One of the greatest victories for environmental protection in decades recently took place in the German state of Bavaria, and went nearly unmentioned in the English-language media: an extraordinarily strong people’s referendum was approved by a wide margin and has become law. It beggars belief in both the strength of its protections and the overwhelming popular support it received in a famously conservative part of Germany. It flat-out mandates organic farming, ecology education in schools, and stream conservation, among many other things, and stands in stark contrast to the surprising environmental laggardness of Berlin and other parts of the country.
Equally astonishing is the way it became law. Bavarian law prohibits referenda from appearing on election ballots, and it prohibits the gathering of signatures in public. Instead, signers must each make a special trip to their city hall, which is the only place where the petition may be signed, during a two-week signature-gathering period. Eighteen percent of all registered voters in the state did this – double the minimum threshold of 10%. Many signers had long waits in lines stretching down the street in freezing temperatures – more than 11,000 on the first day at Munich city hall alone. The mayor was the first in line.
This referendum is an actual bill that will become state law and not just a petition or list of demands, and under Bavarian law such referenda can only be amended by another referendum and not by the legislature (which is not the case in Berlin, where the administration is allowed to do an end-run around a referendum and simply pass another law that essentially repeals it: “Laws can always be changed”, one commissioner said, referring to a referendum that had just passed although the commissioners personally were against it. To further diminish the influence of citizens on their elected representatives, the commissioners went on to repeal a law that forbade the government from campaigning against citizen referenda.)
The environmental protections are sweeping: 30% of farmland must be organic by 2030; all pastures and meadows are designated as strictly protected natural habitats even when used for grazing and growing fodder; ban on pesticides in nature protection zones; ban on alterations to the 5-meter-wide zone along stream and lake shorelines; ban on new outdoor lighting near nature areas and searchlights everywhere; strict rules on plowing and mowing fields; mandatory curriculum on ecology and agriculture in all schools including farmer education, and more (full details below).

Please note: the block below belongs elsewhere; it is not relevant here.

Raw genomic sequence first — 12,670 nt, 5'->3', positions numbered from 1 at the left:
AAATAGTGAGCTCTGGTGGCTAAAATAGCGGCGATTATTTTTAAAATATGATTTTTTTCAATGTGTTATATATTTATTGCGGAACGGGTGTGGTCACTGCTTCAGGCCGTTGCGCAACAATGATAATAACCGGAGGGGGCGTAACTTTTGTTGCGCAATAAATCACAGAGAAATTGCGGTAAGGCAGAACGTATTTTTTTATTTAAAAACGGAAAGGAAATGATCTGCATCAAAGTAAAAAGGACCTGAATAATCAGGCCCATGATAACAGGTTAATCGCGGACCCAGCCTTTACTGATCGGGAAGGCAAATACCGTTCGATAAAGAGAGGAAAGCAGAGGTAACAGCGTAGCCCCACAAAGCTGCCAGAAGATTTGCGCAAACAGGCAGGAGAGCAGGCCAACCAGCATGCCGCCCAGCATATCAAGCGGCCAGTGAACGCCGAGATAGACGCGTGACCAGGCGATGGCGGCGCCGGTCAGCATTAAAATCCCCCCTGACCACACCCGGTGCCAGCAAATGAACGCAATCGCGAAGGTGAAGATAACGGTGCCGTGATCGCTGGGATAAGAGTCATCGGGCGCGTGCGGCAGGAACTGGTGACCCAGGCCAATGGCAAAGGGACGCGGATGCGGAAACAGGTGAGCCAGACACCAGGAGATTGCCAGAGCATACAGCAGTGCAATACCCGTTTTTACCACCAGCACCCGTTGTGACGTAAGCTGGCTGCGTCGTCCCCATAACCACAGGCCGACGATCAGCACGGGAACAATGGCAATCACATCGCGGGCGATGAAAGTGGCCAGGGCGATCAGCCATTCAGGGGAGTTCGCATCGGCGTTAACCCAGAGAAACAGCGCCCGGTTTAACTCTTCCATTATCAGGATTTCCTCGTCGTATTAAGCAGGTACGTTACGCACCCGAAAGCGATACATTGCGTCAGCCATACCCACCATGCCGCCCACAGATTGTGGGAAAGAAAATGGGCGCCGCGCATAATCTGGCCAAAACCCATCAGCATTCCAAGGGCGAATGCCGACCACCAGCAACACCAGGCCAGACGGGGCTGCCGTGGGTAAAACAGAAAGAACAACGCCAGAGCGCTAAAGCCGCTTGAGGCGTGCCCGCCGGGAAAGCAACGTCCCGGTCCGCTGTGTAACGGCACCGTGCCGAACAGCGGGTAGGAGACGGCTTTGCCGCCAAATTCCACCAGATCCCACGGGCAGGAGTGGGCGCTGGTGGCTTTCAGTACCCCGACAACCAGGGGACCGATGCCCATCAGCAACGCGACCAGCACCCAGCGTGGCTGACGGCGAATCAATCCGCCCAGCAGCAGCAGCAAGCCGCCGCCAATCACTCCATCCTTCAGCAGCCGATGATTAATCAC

The bizarre part of the story emerges when you know a little about Bavaria. Bavaria is sometimes called the Texas of Germany – conservative, religious, boastful, vain, located in the south, and the biggest state (except Alaska is bigger than Texas). Like Texans, Bavarians are vocally and insistently proud of how their state is better at just about everything than the other states.
Unlike Texans, however, Bavarians can point to facts that back up the boasts. Bavaria really does have a stronger economy, better education, less crime, prettier and greener scenery, more efficient, high-functioning government, and higher quality of life than the rest of the country. Not in absolutely every detail, but in broad strokes it’s a fair generalization.
To round out the picture you need to know, further, that many Germans – Bavarian and otherwise – see this as a contrast to Berlin, whose reputation is a sort of un-Bavaria: insolvent, crime-plagued, ugly, dirty, party-tourist-infested, only superficially eco-conscious, and above all incompetent. They concede that it’s fun, in small doses, like that friend who’s great fun to be around but always broke and a sloppy drunk who gets thrown out of bars. (Berliners either don’t agree, or agree but say it’s part of the charm.)
This may all be a surprise to Americans but it’s regularly documented in the German media, polls bear out the opinions, and hard data bear out the objective claims. (“In Love with Failure” was the title of a recent 7,000 word cover story on Berlin in Germany’s equivalent of the New York Times Magazine, English version here; “a city forever missing the point of itself” said the New York Times ; further explanation here: 1 2 3 4 5 6 7 8).
Bavaria harbors contrasts that are unimaginable in the U.S. It’s the most conservative state, and the most eco-conscious, and the richest. In the U.S. those are mutually exclusive. Public buildings including schools, courtrooms and hospitals are required to display crucifixes. Meanwhile Muslim headscarves are banned in courtrooms because Bavarian courts have ruled that they’re “displays of religion” and crucifixes aren’t.
Despite the high levels of environmental awareness, the overwhelmingly most-popular party is Merkel’s Christian Democrat party (technically it’s a Bavarian affiliate but it’s essentially the same thing) which has made little real progress on climate change by any objective measure, and shamelessly sides with the German car industry in its diesel cheating scandal. It staunchly defends Germany’s agriculture-industrial complex, which is the single largest cause for the dismal condition of Germany’s natural environment. For example, the collapse of its insect biodiversity recently made international headlines; the country’s rivers and lakes are ranked #21 out of the 27 European Union countries in terms of ecological condition, triggering multiple legal actions for violations of E.U. environmental protection laws.